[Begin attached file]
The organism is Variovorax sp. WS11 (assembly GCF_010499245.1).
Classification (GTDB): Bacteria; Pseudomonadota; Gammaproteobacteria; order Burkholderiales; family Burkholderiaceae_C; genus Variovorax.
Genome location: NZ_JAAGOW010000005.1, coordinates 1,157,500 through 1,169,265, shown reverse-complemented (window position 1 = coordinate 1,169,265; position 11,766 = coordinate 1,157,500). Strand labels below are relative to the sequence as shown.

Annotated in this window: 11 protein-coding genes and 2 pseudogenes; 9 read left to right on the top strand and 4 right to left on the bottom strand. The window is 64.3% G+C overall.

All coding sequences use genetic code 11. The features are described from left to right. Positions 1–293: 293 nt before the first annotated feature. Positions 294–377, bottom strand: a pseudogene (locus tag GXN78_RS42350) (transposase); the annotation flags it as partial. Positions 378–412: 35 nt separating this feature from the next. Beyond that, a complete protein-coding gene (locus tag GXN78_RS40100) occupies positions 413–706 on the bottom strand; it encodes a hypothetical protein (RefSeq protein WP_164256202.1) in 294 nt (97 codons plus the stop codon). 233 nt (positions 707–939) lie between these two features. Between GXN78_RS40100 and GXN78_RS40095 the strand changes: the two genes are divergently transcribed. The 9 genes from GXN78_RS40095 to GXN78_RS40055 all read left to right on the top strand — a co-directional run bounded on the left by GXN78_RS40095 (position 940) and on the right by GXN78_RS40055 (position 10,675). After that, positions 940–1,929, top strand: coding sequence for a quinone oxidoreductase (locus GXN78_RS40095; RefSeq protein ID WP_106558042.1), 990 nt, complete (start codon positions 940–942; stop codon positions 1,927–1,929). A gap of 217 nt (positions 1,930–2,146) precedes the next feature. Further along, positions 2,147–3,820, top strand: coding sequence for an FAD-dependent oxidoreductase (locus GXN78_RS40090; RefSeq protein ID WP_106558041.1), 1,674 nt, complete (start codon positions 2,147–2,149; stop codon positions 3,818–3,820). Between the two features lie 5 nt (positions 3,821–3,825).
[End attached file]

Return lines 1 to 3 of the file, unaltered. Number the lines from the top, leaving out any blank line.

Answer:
The organism is Variovorax sp. WS11 (assembly GCF_010499245.1).
Classification (GTDB): Bacteria; Pseudomonadota; Gammaproteobacteria; order Burkholderiales; family Burkholderiaceae_C; genus Variovorax.
Genome location: NZ_JAAGOW010000005.1, coordinates 1,157,500 through 1,169,265, shown reverse-complemented (window position 1 = coordinate 1,169,265; position 11,766 = coordinate 1,157,500). Strand labels below are relative to the sequence as shown.